Jodie Freeman x Swatch: The Watch Celebrating Aboriginal Culture
- Swatch and Aboriginal Bluethumb artist Jodie Freeman recently collaborated on a freshly dropped edition of watches
- The Swatch X You collection is the company’s most customisable set to date
- Artwork chosen for the collaboration depicts the Indigenous communities of Australia as well as ancestral elders
- Swatch’s previous artist collaborations include Keith Haring, Damien Hirst and MoMA
Ever since its inaugural years in the 1980s, watch brand Swatch has been a Swiss icon that is reliable, practical and durable, yet embraces the limitless potential for its design. Inexpensive, fun, and personable, Swatch has had many a notable collaborations that have consistently pumped playfulness and innovation into a staple accessory.
With a variety of watches continuously inspired by popular culture of countries and communities across the world, their most recent Swatch X You collection has just dropped and is bringing Australian culture into the limelight. Aboriginal Bluethumb artist Jodie Freeman was chosen for a collaboration that combines Aboriginal heritage, cultural significance and an incredible customisable design into the collection. Jodie created a piece especially for this collaboration, entitled Nations of Australia.
“Swatch X You provides Swatch fans and art fans with their very own beautifully bespoke watch,” the company explains. “After choosing Nations of Australia as a base, the customisation continues with the colour of the watch mechanism and the choice of indexes. A personal 15-character message on the back of the dial completes the process, resulting in a unique work of art.”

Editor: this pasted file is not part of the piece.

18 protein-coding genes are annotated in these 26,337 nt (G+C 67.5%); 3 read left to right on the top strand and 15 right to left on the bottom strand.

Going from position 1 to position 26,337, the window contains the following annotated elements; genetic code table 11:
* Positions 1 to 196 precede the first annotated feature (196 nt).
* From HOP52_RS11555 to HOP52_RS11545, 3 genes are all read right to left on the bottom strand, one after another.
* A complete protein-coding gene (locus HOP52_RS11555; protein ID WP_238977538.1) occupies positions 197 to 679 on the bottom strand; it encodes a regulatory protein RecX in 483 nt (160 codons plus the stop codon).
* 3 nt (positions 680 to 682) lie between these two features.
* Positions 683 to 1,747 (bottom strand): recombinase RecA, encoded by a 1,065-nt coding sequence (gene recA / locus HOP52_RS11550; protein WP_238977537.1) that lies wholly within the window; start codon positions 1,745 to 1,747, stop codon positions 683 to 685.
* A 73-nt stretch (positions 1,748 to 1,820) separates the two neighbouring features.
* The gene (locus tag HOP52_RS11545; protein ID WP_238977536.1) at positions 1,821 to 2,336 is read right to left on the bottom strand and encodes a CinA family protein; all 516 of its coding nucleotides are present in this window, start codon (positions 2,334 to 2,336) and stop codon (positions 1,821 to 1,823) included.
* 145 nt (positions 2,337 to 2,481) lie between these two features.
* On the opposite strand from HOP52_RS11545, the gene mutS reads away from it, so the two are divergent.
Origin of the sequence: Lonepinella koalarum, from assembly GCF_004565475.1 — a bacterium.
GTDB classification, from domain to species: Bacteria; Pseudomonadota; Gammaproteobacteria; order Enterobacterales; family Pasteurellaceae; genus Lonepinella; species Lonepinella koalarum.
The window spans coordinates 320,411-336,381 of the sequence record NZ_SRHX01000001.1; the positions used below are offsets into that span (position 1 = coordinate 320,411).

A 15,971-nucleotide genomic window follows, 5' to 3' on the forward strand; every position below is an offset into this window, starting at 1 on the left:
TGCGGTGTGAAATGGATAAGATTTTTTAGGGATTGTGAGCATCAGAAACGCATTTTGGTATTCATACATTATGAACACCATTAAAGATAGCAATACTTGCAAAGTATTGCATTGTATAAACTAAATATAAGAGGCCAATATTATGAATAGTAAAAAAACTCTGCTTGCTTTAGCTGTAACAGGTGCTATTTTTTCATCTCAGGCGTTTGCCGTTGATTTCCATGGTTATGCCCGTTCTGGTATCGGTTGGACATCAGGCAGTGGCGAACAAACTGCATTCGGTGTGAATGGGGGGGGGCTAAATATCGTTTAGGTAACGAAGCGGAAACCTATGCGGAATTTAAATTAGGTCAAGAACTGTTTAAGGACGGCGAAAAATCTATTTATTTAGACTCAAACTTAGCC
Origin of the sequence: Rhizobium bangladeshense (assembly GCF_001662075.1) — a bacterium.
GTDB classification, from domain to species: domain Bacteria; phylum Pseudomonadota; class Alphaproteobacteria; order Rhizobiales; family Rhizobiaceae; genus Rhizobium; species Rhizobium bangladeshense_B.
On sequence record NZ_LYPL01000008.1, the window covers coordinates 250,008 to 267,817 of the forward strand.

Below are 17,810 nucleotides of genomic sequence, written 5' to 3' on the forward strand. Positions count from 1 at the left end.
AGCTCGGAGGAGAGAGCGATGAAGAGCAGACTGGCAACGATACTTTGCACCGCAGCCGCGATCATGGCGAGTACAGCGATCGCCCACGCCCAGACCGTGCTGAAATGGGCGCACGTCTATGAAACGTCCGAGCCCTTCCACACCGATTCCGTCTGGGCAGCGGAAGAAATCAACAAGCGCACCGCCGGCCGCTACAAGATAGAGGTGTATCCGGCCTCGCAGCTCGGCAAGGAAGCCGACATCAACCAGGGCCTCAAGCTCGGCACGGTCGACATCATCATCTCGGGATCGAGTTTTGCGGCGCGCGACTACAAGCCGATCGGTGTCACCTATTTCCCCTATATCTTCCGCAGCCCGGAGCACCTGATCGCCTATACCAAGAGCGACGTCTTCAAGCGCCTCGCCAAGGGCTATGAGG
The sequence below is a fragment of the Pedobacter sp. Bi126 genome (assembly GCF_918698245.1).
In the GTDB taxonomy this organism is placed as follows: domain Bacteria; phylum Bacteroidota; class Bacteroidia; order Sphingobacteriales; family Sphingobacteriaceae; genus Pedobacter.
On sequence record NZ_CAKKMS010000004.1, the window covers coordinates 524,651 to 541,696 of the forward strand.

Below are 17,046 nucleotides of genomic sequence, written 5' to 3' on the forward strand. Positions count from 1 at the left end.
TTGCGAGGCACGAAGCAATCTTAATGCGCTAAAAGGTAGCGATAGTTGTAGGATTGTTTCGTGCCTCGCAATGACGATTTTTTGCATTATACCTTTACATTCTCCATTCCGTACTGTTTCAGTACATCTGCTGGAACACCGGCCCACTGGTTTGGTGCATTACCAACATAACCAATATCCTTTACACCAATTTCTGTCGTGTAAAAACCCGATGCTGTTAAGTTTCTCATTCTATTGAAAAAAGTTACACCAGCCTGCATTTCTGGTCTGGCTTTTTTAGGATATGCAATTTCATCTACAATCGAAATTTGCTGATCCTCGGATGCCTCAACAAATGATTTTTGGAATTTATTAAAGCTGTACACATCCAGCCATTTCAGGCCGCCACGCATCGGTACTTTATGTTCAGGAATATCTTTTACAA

Nations of Australia was inspired by Jodie’s ancestors and elders; the artwork represents all the different mob nations around Australia. The significance of the dots inside the outline of Australia represent the different communities living in Australia, while the dots around the outside represent ancestors around us who protect and unite us all.
“It makes me so proud to be involved in such an innovative and dynamic project such as this,” says Jodie on the collaboration. “It made me proud to be involved in a collaboration that was global with such a well known company such as Swatch, but also proud of my culture and heritage. I’m an extremely proud Gamilaroi Yinarr (Gamilaroi woman) and being given this opportunity to showcase my art and history and story was heartwarming. This will definitely be a project to remember fondly.”
Who Else Has Collaborated With Swatch?
To celebrate our collaboration, this week we’re looking back at Swatch’s previous collabs that have made a long-lasting impact on the wristwatch industry. Whether it’s for the rareness factor, their impeccable design or the value of the collaboration today, read on for ten of the most memorable pairings between artists and Swatch.
1. Kiki Picasso (1985)
Within just the first two years of its founding, Swatch teamed up with their first artist. Kiki Picasso designed a super limited 140-piece run of this edition, which depicted a post-modern, stained glass window motif with a graphic-novel-style figure. With the colours on the dial being different for each model Swatch produced, each piece was thus unique. Consequently, of course, this is now one of the most expensive Swatches to purchase, having an average resale value (if you’re lucky enough to find one, that is) around the $22,500 mark.
2. Keith Haring (1986)
One of Swatch’s original collaborations, and one of its most special – their joint effort with renowned pop artist Keith Haring back in 1986 – was in celebration of Haring’s New York Pop Shop. Haring’s uncanny ability to provide a social commentary through street art made him world famous, and crossed over to his watch designs. Swatch announced a new collaboration with Haring earlier this year: the Mickey Mouse X Keith Haring collection; inspired by the artist’s long-time passion for Disney’s Mickey Mouse.
Love pop art? Browse our curation of poppin’ pop art here.
3. Oigol Oro (1988)
At the height of minimalism and conceptual art in the 1970s, Italian artist Mimmo Paladino was a forerunner in the revival of painting during the decade. His work with Swatch resulted in the design Oigol Oro, produced in 1988. Only 140 pieces were made, all of which were numbered on the back and many given to Swatch employees and VIP clients of Swatch – of which, rumour has it, the Dalai Lama and Sting made the list.